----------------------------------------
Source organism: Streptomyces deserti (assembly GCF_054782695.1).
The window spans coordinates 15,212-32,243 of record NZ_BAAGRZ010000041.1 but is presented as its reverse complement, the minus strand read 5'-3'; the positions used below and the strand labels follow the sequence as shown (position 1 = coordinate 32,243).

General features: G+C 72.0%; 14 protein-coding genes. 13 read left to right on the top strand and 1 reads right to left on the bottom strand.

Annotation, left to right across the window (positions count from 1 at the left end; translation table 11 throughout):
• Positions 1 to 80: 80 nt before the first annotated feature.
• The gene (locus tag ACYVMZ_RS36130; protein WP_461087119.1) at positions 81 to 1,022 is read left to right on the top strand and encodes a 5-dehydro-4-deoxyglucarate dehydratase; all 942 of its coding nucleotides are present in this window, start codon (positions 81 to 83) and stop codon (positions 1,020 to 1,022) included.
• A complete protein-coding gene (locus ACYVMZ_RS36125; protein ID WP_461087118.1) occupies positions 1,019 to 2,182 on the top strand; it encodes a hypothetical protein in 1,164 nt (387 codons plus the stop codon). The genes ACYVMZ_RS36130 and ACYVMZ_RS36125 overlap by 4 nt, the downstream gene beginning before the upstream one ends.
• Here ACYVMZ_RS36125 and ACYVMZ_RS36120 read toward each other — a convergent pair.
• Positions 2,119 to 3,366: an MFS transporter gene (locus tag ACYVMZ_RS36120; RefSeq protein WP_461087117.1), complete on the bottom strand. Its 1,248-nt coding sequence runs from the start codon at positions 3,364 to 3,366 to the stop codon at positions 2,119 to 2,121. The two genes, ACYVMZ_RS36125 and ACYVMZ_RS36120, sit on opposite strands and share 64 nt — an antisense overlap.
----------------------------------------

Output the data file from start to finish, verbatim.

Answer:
Source organism: Streptomyces deserti (assembly GCF_054782695.1).
The window spans coordinates 15,212-32,243 of record NZ_BAAGRZ010000041.1 but is presented as its reverse complement, the minus strand read 5'-3'; the positions used below and the strand labels follow the sequence as shown (position 1 = coordinate 32,243).

General features: G+C 72.0%; 14 protein-coding genes. 13 read left to right on the top strand and 1 reads right to left on the bottom strand.

Annotation, left to right across the window (positions count from 1 at the left end; translation table 11 throughout):
• Positions 1 to 80: 80 nt before the first annotated feature.
• The gene (locus tag ACYVMZ_RS36130; protein WP_461087119.1) at positions 81 to 1,022 is read left to right on the top strand and encodes a 5-dehydro-4-deoxyglucarate dehydratase; all 942 of its coding nucleotides are present in this window, start codon (positions 81 to 83) and stop codon (positions 1,020 to 1,022) included.
• A complete protein-coding gene (locus ACYVMZ_RS36125; protein ID WP_461087118.1) occupies positions 1,019 to 2,182 on the top strand; it encodes a hypothetical protein in 1,164 nt (387 codons plus the stop codon). The genes ACYVMZ_RS36130 and ACYVMZ_RS36125 overlap by 4 nt, the downstream gene beginning before the upstream one ends.
• Here ACYVMZ_RS36125 and ACYVMZ_RS36120 read toward each other — a convergent pair.
• Positions 2,119 to 3,366: an MFS transporter gene (locus tag ACYVMZ_RS36120; RefSeq protein WP_461087117.1), complete on the bottom strand. Its 1,248-nt coding sequence runs from the start codon at positions 3,364 to 3,366 to the stop codon at positions 2,119 to 2,121. The two genes, ACYVMZ_RS36125 and ACYVMZ_RS36120, sit on opposite strands and share 64 nt — an antisense overlap.